By ousting a five-term Republican congressman in this week’s primary, Lauren Boebert may have handed Democrats their best shot in years at taking back Colorado’s 3rd Congressional District.
At least that’s what they hope, judging by a national Democratic committee’s almost gleeful attempt — after her primary victory Tuesday over U.S. Rep. Scott Tipton — to write off the far-right firebrand as a “QAnon conspiracy theorist.”
But in the strange elixir of 2020 politics, political analysts and insiders in the Western Slope district say Boebert, 33, a savvy gun rights activist who disputes Democrats’ characterization, shouldn’t be dismissed.
Even fellow Democrats say their nominee, Diane Mitsch Bush, 70, a former lawmaker and Routt County commissioner, brings her own political liabilities. She lost to Tipton two years ago by 8 percentage points, despite outspending him.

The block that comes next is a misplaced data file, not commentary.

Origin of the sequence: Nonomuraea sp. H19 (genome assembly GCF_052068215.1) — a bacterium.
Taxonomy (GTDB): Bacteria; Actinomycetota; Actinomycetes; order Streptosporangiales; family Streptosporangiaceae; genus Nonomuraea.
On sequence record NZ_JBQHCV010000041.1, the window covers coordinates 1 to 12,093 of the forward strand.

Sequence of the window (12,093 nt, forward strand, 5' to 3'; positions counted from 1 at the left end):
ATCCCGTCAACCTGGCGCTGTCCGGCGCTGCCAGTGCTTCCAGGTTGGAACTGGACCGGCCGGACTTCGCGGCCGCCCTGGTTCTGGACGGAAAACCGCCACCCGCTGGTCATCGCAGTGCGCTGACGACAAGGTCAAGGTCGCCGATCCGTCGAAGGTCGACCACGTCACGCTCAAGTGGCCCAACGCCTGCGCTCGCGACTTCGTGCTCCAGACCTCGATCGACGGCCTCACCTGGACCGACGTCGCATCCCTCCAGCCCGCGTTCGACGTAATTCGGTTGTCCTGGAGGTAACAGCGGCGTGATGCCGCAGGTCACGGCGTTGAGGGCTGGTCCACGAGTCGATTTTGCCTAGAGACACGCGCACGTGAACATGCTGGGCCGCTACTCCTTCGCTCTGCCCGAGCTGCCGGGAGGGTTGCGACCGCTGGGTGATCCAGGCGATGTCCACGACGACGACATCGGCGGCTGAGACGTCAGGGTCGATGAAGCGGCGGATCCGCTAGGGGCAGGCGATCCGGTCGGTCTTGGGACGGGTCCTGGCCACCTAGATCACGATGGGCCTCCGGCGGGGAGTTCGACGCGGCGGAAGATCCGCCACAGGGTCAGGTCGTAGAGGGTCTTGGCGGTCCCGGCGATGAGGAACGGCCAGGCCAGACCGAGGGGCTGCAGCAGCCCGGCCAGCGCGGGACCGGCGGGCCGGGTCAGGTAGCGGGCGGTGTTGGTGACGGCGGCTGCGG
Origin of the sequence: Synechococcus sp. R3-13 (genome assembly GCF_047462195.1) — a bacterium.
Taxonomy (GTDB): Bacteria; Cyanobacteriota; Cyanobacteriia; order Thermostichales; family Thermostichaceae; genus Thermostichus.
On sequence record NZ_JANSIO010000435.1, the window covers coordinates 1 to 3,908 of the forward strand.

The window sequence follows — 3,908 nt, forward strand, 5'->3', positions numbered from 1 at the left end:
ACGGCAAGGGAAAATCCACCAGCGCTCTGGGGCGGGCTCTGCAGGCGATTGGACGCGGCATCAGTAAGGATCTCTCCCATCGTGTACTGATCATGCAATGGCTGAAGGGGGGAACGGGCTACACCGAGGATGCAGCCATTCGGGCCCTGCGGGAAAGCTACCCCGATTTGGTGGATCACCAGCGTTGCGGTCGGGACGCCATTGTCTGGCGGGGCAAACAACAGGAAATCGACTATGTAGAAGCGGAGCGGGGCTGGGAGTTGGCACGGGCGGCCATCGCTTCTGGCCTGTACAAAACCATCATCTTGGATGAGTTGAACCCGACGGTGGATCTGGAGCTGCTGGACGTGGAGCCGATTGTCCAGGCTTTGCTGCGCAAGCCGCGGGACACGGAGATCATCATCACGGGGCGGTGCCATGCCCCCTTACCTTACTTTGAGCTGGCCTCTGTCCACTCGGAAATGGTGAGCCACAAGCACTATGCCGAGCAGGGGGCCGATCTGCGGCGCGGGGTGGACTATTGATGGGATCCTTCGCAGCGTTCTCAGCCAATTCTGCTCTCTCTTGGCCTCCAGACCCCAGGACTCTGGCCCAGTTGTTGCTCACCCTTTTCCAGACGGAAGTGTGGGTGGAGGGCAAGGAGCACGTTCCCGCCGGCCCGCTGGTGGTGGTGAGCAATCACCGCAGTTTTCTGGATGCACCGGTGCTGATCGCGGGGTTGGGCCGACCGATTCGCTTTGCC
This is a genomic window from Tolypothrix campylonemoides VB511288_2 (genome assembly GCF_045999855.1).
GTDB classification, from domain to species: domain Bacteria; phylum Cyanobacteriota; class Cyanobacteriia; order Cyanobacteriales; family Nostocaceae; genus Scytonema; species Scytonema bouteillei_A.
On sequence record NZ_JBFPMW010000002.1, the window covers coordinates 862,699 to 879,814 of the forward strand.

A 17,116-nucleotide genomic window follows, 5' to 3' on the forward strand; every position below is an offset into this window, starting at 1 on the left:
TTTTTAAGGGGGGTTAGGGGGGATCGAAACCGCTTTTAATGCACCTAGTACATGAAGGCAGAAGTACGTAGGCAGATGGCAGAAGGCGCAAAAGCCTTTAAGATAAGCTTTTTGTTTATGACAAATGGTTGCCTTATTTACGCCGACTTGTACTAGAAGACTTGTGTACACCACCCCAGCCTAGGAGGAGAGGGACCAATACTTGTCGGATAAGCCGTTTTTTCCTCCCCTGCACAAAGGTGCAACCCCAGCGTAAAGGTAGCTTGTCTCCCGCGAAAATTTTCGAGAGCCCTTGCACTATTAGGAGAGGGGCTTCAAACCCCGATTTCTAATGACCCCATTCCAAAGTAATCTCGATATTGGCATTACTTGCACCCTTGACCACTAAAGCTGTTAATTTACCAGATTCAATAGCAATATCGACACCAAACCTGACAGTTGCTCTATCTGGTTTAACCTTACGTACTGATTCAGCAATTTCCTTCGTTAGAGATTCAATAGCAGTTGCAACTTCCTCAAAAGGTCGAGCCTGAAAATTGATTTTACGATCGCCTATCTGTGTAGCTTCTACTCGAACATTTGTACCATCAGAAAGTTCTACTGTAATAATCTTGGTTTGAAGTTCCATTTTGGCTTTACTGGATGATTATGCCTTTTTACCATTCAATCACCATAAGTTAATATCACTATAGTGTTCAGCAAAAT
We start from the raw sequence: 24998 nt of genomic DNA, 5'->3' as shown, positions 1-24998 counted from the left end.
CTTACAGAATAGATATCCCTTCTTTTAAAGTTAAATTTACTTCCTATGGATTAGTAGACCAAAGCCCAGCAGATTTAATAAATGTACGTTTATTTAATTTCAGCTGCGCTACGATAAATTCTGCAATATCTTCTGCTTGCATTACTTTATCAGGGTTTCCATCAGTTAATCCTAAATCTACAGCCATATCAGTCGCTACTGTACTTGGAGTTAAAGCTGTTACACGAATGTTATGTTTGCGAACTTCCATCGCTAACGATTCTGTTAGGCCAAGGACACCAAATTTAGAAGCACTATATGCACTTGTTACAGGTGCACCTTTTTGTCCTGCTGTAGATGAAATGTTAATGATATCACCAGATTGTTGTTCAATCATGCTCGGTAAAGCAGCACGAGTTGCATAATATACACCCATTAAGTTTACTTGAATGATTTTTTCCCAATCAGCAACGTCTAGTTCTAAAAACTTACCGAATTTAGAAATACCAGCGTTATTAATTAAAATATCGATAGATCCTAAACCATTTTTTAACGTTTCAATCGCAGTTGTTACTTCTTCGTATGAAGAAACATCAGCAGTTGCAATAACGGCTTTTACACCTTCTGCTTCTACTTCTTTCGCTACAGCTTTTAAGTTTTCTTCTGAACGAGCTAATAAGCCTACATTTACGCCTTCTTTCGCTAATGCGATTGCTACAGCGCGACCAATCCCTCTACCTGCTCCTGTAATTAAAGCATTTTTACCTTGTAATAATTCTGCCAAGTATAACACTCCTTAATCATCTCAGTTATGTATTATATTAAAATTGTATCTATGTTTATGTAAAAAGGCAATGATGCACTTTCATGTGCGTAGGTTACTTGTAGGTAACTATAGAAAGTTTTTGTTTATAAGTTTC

“One thing (Tipton’s primary loss) shows is that in a time when people are really justifiably anxious for lots of reasons, our window of possibilities in politics is perhaps a little broader than sometimes we might give politics credit for,” said Paul DeBell, an assistant professor of political science at Fort Lewis College in Durango.
There’s one certainty: The 3rd District, in which handicappers had favored Tipton for re-election, just got a whole lot more unpredictable — even as it’s certain to elect a woman to Congress for the first time.
The race already is getting more national attention and may see an infusion of spending on both sides. Democratic and Republican House campaign committees that hadn’t previously anticipated putting any general election ad dollars into the race were out with analyses Wednesday predicting their side would navigate the change in circumstances successfully.